JobclingersIs it possible to be in a job too long?
This week the Queen has become the longest-reigning monarch in British history. (Worldwide, the current King of Thailand is the only one who’s been in the job longer.) She’s been cosy on the throne for over 63 years, which is ages. Even reading the entire Game of Thrones series doesn’t take quite that long.
Sometimes people wonder if it isn’t cruel for her to not step down, allowing her son to claim the throne before he also needs a Stannah stairlift installed. Although people don’t say it too loud, because he’s a bit odd, and loves things like giant root vegetable competitions and homeopathy.
Anyway, the employee turnover stats for the royal family are pretty low. This stellar retention rate may well be driven by a culture of perks. Corgis, palaces, and many flunkies come as standard, not to mention “everything taken care of” package holidays to any Commonwealth country of your choice.
The only downside is they put your mug on every coin and note in your wallet, which we imagine is a little creepy.
But for every other job that doesn’t have a few million quid’s worth of perks, is your diamond jubilee in a single role really something to be celebrating? How long is too long to hang around?
On average, someone sticks in a role for three to five years. Staying at a particular organisation for longer is fine, provided you’re moving up to better, or at least different, things.
So what are the main reasons not to overstay your welcome?
Lack of promotion
According to Terina Allen of the ARVis Institute: “The odds are if nothing happens in [five years], nothing more of value will ever happen for you with that employer because the longer you stay in the same job… the odds of getting promoted steadily decline.”
Maybe they rely on your skills in a certain role, or they don’t have faith in your potential. Maybe you shouldn’t have chosen the basement office.
Whatever the case, in the end your career is about you, and not who you work for. If your employer isn’t allowing you to progress or grow as a person, then you should probably find a new one.
Rightly or wrongly, like deals for new customers, every organisation is usually spending more time finding the new rather than looking after the old. When it comes to negotiating salary, swapping organisations regularly has been shown to increase your lifetime earning significantly.
While at an organisation, you can expect an annual pay rise in the region of 1-3%. Compare that to moving to a new job, where you can on average get 10-20%.
Clearly, there are disadvantages to being seen as a job hopper — if you jump ship enough times you look like a bad investment — but in reasonable moderation it nets a large increase in earnings.
We know money isn’t everything, but if you aren’t in love with your job, it is certainly something to consider.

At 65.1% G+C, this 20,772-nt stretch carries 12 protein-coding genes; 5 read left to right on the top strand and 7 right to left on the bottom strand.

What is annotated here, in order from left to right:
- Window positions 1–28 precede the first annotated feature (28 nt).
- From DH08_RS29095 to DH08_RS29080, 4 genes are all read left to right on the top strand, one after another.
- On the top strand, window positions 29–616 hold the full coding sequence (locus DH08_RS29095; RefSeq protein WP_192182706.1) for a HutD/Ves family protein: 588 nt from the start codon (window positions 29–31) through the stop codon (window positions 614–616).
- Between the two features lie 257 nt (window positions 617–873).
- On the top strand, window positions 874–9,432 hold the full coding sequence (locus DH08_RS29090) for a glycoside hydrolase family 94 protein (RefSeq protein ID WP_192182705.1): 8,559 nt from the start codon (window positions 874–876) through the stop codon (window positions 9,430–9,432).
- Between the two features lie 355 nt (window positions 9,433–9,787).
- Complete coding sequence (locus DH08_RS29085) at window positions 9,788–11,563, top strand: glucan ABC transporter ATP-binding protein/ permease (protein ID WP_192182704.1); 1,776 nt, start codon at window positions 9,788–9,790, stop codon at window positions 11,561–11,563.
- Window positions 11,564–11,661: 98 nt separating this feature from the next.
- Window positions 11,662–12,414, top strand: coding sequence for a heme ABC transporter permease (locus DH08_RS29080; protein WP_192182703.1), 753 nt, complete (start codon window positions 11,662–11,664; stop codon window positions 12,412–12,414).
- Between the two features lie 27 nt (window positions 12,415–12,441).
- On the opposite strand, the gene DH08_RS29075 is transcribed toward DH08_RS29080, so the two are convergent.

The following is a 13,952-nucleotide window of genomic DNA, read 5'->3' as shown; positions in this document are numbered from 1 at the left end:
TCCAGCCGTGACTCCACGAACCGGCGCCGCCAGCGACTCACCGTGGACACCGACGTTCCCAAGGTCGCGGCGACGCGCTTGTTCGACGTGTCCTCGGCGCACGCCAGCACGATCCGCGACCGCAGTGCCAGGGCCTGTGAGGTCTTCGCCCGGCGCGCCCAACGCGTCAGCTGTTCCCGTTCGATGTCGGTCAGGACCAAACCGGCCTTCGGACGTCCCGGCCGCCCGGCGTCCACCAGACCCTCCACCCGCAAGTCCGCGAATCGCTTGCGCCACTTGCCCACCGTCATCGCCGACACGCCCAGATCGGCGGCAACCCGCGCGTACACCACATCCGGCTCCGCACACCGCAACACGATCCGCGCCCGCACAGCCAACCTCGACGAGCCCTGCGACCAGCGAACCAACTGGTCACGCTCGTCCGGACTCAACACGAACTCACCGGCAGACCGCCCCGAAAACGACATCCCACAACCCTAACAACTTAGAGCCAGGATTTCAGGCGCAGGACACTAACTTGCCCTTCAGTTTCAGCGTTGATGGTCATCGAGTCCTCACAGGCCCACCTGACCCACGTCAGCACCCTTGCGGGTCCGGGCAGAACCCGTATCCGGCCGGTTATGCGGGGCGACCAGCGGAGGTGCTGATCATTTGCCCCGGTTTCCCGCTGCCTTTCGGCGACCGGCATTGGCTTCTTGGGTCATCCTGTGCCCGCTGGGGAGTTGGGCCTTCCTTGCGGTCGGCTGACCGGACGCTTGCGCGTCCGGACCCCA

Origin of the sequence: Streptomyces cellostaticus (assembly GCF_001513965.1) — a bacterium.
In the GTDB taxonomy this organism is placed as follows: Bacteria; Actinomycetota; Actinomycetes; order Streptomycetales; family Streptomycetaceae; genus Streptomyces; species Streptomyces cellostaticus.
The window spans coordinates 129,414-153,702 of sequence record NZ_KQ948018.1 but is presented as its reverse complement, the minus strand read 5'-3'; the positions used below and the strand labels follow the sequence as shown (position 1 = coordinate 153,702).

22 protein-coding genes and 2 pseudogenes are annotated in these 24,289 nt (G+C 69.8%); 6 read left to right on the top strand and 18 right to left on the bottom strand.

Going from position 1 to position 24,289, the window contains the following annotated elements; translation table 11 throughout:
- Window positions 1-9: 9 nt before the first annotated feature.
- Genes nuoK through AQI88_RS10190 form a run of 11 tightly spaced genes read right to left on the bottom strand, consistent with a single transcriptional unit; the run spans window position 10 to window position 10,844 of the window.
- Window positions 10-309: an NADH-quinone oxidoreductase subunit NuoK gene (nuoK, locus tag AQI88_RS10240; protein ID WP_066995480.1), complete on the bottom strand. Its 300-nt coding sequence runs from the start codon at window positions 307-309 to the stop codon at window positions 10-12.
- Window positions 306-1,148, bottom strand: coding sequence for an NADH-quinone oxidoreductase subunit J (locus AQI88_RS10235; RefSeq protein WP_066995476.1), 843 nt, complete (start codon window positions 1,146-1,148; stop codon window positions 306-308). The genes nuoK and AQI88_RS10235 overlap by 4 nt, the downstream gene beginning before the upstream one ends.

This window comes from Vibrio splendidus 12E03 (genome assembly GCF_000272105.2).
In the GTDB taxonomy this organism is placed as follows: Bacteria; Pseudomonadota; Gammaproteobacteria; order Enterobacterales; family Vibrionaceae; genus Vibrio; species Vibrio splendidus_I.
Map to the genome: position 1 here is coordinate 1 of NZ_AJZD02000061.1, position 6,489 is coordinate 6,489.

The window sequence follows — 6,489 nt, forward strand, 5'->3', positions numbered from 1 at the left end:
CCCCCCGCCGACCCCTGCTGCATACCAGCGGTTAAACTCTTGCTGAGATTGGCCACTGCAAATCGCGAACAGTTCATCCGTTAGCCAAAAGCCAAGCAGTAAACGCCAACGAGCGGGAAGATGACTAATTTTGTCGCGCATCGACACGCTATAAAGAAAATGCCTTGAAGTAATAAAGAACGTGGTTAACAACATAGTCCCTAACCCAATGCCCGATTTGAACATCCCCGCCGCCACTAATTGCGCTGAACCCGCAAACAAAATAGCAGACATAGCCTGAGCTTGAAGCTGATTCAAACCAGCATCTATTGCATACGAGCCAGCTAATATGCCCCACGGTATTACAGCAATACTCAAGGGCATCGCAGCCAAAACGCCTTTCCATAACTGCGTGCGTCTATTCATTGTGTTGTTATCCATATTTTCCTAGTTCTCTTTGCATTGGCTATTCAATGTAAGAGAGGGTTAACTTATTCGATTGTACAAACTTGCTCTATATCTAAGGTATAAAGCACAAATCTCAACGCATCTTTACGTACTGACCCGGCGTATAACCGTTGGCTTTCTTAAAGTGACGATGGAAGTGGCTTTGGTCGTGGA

Anything can lose its shine if you have to do it for years on end without variation. We promise that even those Lindor “master chocolatiers” end up very very sick of its rich, creamy taste. They may even develop an unnatural hatred of cows.
It’s sad, but working closely with something you love can often sour it for you. If you aren’t learning anything new or finding yourself challenged, at some point you’ll find yourself in a rut.
Noticed how all your commutes sort of blend into one? Your brain doesn’t bother to remember 1000 copies of the same thing. Likewise, ten years of the same old, same old is definitely long enough for your brain to be on autopilot almost all day.
That’s not good for you or your health — a lack of mental stimulation is implicated in depression and the development of Alzheimer’s. Plus, we hear it’s really boring.
Becoming part of the furniture
The longer something is there, the less attention you pay to it. That’s human nature — we notice things that stand out, not things that stay the same. Nobody noticed when we went to work wearing clothes every day. But when we didn’t, suddenly it was a big deal.
Management of any stripe may not care less about you on purpose. But you might find yourself and your personal needs noticed and helped less than newer, shinier colleagues.
Once you’ve proven yourself and blend into the background, few will be standing up for your interests or asking your opinion. You may even find yourself out in the cold socially, as the colleagues you joined with move up or out.
Staying in one place for an extended period of time can lead to some assumptions being made about you in just the same way as job hopping. Do you lack ambition? Were you considered unsuitable for promotion?
Even if you stayed around for good reasons, you may not always be given a chance to justify yourself.
Further to that, there may be questions about whether you are up to date with skills and developments in your field.
If you worked twenty years in an organisation where your HR software was a filing cabinet, you won’t have been keeping up with what makes you highly employable to an organisation now.
In the end, it’s not always wrong to wear a perfect groove into your office chair, but for most people change is healthy (and for your career.) If it takes 10,000 hours to master something, you’ll almost certainly be good as you’re going to get at your current job after five years.
So if the Queen is reading (we know she’s a regular), then who knows? It’s never too late to shake things up, your majesty.